10 Facts About Ants You Didn't Know

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Facts about ants is a list of all kinds of interesting facts about ants you probably didn't know. These amazing facts about ants will answer all kinds of questions you didn't know you had such as "do ants think?" and "can ants get drunk?". Some of these questions, and more, will come to light on the facts about ants list.

Ant facts proves I'm a freak for insects. Love em. But ants have a special place with me. No other insect species is as unbelievable... as sophisticated, and as... well, as powerful as ants. They have remained in an un-evolved state of perfection for six million years, because they got it right. And if you got it right, why mess with it? This list is only a tiny fraction of all the amazing facts about ants. Think about these ant facts before the next time you step on them for fun.

Check out my other bug lists: 10 Incredible Insect & Spider Battles, 10 Amazing Insects and Spiders You Will Never See

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    They Are Smarter Than You Think

    The animal with the largest brain in proportion to its size is the ant. They are known to be the smartest species of insects with about 250,000 brain cells.

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    Ants began farming about 50 million years before humans even thought to raise their own crops. The earliest evidence suggests ants started using agriculture as early as 70 million years ago in the early Tertiary period. Even more amazing, these ants use sophisticated horticultural techniques to enhance their crop yields. They secrete chemicals with antibiotic properties to inhibit mold growth and devised fertilization protocols using manure. Leafcutter Ants grow mushrooms to feed their colony, a notoriously difficult thing to grow... requiring an enormously sophisticated system of vents and tunnels to control the humidity and temperature.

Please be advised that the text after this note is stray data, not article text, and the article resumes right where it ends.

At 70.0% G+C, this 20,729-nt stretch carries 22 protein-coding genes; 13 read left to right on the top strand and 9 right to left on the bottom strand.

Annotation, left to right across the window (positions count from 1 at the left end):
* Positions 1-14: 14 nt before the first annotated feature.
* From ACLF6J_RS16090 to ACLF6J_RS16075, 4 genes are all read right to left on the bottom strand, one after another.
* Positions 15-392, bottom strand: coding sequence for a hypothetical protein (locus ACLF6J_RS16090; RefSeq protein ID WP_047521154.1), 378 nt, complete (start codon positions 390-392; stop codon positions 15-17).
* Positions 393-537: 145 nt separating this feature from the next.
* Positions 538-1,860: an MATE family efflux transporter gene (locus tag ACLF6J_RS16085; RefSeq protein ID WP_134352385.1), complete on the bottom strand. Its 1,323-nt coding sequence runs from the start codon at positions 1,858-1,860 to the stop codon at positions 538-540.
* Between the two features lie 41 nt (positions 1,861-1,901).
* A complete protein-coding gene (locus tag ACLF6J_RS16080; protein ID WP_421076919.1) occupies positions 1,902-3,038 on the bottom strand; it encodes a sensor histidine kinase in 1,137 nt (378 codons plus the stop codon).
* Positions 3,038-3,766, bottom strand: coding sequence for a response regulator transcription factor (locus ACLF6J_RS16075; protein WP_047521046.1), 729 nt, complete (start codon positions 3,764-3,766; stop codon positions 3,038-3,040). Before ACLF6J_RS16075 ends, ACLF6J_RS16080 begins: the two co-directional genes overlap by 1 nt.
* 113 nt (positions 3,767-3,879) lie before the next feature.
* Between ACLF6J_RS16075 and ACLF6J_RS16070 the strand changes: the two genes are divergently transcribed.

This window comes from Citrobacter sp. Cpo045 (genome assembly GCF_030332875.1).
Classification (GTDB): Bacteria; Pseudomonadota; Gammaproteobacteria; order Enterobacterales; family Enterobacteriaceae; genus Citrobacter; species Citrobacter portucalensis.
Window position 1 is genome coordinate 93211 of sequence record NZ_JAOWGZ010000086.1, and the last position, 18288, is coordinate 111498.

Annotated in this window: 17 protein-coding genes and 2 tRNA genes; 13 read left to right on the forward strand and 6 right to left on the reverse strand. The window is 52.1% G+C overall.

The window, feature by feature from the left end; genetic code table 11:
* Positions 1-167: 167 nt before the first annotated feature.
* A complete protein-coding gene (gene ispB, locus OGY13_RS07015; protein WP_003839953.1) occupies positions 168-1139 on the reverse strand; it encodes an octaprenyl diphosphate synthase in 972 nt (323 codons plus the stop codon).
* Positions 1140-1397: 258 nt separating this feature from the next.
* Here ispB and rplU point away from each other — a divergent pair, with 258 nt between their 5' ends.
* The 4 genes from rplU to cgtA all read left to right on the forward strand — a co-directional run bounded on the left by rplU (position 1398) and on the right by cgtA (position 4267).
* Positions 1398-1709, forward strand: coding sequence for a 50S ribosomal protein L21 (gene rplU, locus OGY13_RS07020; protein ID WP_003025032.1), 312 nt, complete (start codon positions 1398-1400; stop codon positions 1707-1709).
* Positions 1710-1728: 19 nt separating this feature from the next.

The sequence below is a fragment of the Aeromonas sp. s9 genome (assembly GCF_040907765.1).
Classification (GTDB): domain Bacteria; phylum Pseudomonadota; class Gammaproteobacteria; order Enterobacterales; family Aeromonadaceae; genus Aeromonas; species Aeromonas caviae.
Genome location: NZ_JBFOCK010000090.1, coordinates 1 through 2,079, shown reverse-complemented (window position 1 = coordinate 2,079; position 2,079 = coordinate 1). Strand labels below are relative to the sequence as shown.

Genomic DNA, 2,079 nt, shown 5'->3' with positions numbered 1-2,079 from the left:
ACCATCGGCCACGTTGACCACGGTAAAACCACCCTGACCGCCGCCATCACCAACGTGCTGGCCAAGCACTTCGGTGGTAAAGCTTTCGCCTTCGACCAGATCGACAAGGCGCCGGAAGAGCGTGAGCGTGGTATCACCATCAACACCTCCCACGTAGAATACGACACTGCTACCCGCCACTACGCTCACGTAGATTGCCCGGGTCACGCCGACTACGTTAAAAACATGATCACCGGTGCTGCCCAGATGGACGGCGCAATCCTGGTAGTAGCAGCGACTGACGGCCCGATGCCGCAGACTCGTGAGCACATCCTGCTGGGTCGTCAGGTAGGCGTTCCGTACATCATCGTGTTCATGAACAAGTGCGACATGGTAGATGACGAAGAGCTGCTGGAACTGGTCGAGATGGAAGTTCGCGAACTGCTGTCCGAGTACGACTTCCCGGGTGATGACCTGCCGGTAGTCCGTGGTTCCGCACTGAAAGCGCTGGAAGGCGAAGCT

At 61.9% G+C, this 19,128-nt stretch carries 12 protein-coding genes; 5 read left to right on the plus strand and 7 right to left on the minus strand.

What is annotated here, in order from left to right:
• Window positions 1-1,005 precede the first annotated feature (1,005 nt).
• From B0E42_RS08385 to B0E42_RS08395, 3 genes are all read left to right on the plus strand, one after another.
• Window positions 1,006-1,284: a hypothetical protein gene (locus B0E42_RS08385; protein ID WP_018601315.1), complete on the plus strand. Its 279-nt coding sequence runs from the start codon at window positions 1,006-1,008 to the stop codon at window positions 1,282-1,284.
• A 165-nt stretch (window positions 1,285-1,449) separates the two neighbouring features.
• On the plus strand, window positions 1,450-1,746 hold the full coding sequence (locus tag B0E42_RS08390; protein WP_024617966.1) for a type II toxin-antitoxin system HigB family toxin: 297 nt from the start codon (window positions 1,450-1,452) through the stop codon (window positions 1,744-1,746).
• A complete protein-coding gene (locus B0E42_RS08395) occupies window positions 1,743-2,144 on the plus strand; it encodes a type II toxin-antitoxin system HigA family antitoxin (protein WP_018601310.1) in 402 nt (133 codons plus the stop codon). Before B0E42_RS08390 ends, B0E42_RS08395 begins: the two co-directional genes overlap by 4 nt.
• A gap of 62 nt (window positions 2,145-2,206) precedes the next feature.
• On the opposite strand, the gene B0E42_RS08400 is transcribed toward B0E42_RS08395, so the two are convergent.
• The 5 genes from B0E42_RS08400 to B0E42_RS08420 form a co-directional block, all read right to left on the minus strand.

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    Warfare Techniques

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    Separate species, or hostile factions of the same species, may be seen massed in combat, which can be continued for hours, days or weeks. Some of the most extensive battles observed have been fought between Pavement Ants, but there have been massive battles between Argentinian supercolonies that have left millions of ants dead in days. And not just head-to-head battles are fought either, psychological warfare between species has been witnessed as well. Amazon ants (also known for taking slaves) have been observed surrounding an enemy nest and simply sitting and waiting while their victims became more and more frenzied by the camped-out menace. After two entire days, the Amazons attacked, easily defeating their enemies who had been unable to forage and were disorganized and panicked from the siege.